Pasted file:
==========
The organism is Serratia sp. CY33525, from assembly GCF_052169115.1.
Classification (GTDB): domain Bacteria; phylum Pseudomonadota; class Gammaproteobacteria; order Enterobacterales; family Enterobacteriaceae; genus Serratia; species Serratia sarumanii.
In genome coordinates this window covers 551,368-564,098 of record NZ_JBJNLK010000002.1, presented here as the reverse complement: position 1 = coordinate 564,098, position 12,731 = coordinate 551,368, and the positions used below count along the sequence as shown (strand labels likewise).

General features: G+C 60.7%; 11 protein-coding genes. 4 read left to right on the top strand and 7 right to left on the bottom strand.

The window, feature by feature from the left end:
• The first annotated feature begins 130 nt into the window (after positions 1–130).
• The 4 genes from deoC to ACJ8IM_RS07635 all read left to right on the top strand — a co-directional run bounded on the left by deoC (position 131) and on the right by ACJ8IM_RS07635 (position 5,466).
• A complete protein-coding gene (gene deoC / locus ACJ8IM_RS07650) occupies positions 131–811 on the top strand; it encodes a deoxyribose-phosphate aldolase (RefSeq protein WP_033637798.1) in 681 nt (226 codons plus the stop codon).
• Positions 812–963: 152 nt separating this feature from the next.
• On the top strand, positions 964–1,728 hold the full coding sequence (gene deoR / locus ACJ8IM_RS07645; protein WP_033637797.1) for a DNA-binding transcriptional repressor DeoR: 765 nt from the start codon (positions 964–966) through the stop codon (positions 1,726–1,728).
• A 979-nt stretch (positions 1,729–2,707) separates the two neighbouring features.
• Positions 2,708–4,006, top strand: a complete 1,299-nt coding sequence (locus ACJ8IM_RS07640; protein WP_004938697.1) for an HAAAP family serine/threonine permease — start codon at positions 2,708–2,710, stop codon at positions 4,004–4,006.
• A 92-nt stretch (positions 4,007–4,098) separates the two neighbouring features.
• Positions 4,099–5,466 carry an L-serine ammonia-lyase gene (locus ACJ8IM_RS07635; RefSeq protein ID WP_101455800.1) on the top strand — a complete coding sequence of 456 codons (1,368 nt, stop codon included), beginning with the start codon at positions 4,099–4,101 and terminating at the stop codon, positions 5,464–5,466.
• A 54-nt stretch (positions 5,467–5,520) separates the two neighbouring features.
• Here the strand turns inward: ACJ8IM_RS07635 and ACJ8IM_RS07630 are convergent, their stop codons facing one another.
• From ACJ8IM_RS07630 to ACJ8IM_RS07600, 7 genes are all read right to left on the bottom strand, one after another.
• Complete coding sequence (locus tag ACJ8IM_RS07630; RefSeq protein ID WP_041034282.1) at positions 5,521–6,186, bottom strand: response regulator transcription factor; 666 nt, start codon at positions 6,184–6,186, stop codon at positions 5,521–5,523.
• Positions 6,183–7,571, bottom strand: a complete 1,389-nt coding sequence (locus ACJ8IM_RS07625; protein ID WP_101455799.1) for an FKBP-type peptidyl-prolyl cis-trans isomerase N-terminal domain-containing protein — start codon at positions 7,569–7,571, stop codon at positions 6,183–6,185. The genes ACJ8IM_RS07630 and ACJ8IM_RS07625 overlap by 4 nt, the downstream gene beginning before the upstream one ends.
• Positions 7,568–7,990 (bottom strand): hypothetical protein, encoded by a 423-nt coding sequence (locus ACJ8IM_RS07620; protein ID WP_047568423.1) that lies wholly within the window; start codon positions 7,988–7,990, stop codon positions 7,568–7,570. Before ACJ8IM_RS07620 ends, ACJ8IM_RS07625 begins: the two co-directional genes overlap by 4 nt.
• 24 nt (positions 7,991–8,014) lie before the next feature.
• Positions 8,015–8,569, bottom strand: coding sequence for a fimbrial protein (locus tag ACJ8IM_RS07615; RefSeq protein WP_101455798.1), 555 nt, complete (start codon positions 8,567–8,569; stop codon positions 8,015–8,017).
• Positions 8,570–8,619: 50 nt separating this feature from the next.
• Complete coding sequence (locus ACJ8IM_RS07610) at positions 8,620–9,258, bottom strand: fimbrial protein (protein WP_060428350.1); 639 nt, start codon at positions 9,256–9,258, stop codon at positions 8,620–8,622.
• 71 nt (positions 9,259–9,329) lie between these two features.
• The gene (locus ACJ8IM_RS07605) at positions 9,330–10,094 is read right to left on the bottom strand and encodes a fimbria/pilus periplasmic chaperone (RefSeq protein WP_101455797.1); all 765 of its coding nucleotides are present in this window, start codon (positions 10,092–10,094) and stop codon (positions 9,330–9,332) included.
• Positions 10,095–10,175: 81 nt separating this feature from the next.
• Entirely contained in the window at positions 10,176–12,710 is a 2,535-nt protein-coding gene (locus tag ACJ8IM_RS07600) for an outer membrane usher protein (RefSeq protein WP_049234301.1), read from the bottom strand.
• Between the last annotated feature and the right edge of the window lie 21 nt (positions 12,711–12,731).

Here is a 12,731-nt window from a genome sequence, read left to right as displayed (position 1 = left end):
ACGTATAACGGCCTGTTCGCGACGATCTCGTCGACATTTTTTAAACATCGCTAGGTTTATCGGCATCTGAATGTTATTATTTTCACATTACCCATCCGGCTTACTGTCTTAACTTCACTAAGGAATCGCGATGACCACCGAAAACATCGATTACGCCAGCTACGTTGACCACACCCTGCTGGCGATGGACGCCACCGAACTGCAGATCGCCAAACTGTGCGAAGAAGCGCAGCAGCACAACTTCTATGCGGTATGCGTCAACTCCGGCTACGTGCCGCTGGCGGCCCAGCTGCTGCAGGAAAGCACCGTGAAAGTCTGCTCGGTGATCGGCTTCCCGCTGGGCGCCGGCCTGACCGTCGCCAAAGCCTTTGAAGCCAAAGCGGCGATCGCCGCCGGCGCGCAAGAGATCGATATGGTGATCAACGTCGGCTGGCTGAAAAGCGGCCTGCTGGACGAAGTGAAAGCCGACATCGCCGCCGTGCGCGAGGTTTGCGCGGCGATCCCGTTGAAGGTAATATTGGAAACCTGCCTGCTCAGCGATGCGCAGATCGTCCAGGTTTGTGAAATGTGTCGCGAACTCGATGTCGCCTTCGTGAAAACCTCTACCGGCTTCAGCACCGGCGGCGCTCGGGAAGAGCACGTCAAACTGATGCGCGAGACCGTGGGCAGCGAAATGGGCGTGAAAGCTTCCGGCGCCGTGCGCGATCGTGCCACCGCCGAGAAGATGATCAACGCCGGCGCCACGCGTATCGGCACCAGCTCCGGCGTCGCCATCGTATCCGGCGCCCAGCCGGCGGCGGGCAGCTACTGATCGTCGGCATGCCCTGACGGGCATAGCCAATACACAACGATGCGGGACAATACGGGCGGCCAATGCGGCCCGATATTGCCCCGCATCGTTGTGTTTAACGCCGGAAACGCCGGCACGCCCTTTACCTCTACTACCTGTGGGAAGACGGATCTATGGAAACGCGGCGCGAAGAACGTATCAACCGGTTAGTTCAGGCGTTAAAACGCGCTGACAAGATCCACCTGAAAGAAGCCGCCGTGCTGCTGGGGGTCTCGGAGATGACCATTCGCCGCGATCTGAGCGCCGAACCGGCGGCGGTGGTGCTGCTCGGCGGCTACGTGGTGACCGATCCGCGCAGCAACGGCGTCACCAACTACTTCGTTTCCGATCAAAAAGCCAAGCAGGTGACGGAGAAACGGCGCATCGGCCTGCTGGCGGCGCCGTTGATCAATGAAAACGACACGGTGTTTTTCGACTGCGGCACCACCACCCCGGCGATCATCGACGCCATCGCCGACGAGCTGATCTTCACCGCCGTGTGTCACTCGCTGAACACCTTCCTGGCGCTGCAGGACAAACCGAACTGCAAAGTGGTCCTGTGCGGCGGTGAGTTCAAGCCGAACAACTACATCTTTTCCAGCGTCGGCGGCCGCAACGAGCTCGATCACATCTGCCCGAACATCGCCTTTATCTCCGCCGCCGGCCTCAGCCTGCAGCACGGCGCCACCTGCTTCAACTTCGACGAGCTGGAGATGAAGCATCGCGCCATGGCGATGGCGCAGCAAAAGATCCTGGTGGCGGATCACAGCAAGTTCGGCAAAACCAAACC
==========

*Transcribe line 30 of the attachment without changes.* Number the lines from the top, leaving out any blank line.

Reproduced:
Here is a 12,731-nt window from a genome sequence, read left to right as displayed (position 1 = left end):